Tuesday 10 April 2018

 

Twenty years ago the frontmen from Irish rock bands U2 and Ash held a concert in Belfast’s Waterfront Hall that swung the ‘Yes’ campaign for the Good Friday/Belfast Agreement.  Now ex-NME editor, Stuart Bailie has written a book entitled Trouble Songs, supported by the British Council, which addresses the role of music in peacebuilding.

About that time in history, the book says: “It was a very significant moment. It symbolised everything the Good Friday Agreement was: orange and green, Unionism and Nationalism, coming together. It changed the dynamic.”

The book is a reflection of the story of music and conflict in Northern Ireland since 1968 and involves over 60 interviews and conversations with the likes of Bono, Christy Moore, the Undertones, Stiff Little Fingers, Orbital, Kevin Rowland, Terri Hooley, the Rubberbandits, Dolores O’Riordan and the Miami Showband

Ahead of the official release of Trouble Songs, Stuart will read excerpts of his book tonight at Belfast City Hall as part of the international peace conference, Peace and Beyond.

We ask him his opinion on the role of music in peacebuilding:

What makes a song or a musician the voice of a movement?

My book Trouble Songs tells the story of music and conflict in Northern Ireland. It begins with ‘We Shall Overcome’, an anthem that has inspired people for a century. This developed in America as a hymn called ‘I’ll Overcome Some Day’. Then it was embraced by striking miners and tobacco workers, who adapted the chorus as ‘We Will Overcome’. The folk singer Pete Seeger and his friends added verses and changed “will” for “shall” which was more emphatic. And so it resounded through the American Civil Rights movement of the 60s, led by Martin Luther King. It gave the participants strength and encouragement on marches and rallies. Artists like Bob Dylan and Joan Baez added their voices and so it emerged as a phenomenal call for social change. In 1968, the song was taken up in Northern Ireland. The protest marchers in Londonderry (often referred to as Derry) remember that they initially felt awkward when they sang it. They supposed that it belonged to black people in the American South. But it became a universal anthem, as the Northern Ireland Civil Rights movement marched for changes, including universal voting rights and the fair allocation of social housing.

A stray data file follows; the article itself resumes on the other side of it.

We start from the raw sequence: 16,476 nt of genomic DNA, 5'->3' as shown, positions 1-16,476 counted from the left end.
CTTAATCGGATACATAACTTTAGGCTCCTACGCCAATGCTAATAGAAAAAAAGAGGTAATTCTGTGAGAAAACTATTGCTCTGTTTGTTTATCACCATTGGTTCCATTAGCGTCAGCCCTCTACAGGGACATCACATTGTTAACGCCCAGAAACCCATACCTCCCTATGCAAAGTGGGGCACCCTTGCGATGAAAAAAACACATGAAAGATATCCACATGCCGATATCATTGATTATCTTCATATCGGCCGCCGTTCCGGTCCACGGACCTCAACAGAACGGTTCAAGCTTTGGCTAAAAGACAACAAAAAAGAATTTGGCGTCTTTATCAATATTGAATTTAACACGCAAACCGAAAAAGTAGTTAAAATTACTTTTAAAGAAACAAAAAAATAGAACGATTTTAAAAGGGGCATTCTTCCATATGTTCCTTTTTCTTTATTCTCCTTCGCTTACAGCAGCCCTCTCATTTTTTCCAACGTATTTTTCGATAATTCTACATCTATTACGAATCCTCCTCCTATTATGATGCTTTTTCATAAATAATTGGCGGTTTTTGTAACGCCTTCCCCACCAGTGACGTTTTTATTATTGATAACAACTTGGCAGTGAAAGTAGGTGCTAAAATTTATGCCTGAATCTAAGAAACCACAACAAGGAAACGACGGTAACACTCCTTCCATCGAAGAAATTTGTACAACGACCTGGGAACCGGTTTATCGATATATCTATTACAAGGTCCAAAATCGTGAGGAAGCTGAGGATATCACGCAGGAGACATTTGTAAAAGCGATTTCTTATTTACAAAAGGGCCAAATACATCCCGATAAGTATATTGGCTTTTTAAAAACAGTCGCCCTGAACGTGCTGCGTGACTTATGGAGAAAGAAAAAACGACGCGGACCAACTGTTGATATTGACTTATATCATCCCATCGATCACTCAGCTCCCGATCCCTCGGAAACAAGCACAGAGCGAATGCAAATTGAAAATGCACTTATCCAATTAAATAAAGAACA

In 1968, this was a non-violent movement, but it led to clashes. Unionists wanted to retain the links between Northern Ireland and Great Britain. Nationalists wanted these six counties to unite with the 26 counties of the Republic of Ireland. This is a very complex story and much of the history is contested. My book avoids getting bogged down in these arguments. Rather, I look at how musicians and their audiences expressed their feelings in song. Over 3,700 people have died in conflict-related events since 1968. Paramilitaries armies and State security forces have been involved. There was a political agreement in 1998 and life in Northern Ireland is considerably less violent, but we are not entirely at peace yet.